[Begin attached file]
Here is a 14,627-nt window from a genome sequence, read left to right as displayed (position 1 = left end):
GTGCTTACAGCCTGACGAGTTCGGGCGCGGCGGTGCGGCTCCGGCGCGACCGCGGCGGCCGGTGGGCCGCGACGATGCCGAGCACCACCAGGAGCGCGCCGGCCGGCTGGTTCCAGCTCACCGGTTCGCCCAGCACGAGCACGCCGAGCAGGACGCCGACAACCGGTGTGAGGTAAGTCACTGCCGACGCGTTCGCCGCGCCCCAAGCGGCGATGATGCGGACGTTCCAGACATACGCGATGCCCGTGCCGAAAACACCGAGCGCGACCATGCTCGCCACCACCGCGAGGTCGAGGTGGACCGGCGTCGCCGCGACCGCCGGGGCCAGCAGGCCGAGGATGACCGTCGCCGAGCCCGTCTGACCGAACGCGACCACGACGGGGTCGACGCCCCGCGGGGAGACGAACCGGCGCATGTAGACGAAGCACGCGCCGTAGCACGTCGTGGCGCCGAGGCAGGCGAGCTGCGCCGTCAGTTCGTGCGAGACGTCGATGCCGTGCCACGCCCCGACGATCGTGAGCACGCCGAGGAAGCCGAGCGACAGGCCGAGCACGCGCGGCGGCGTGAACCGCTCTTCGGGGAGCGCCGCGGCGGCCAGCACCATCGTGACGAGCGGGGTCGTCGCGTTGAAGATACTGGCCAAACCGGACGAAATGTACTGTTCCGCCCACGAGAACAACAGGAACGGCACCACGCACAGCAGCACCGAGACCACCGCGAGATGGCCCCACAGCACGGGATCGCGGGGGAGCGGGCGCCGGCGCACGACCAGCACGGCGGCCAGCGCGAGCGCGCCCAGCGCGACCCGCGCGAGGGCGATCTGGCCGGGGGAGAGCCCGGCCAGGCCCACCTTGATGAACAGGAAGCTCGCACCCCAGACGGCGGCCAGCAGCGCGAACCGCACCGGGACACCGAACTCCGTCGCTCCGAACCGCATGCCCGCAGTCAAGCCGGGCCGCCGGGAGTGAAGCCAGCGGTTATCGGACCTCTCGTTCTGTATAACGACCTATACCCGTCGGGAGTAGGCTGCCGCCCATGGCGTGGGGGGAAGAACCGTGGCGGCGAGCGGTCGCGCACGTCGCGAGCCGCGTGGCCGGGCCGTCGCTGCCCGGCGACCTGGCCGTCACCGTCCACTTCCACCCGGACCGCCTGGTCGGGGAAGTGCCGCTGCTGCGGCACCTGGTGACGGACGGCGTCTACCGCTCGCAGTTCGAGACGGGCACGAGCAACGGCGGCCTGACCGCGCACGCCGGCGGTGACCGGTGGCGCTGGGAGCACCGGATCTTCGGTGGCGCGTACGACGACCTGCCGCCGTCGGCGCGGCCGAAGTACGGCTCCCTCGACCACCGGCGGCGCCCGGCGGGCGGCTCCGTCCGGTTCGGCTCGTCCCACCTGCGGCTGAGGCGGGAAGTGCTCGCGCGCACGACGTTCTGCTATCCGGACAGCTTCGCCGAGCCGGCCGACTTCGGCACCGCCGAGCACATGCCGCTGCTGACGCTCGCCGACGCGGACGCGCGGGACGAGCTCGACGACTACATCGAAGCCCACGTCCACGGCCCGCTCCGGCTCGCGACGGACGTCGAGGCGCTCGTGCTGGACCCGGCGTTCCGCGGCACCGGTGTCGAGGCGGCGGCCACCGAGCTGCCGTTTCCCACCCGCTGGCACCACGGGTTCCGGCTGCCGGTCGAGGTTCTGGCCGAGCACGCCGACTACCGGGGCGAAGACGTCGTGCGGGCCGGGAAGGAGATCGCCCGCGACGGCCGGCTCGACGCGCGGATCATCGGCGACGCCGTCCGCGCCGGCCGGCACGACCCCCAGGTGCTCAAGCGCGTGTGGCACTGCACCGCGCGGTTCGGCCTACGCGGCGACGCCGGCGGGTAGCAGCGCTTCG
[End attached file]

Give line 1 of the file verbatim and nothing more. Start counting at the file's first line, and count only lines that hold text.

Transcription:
Here is a 14,627-nt window from a genome sequence, read left to right as displayed (position 1 = left end):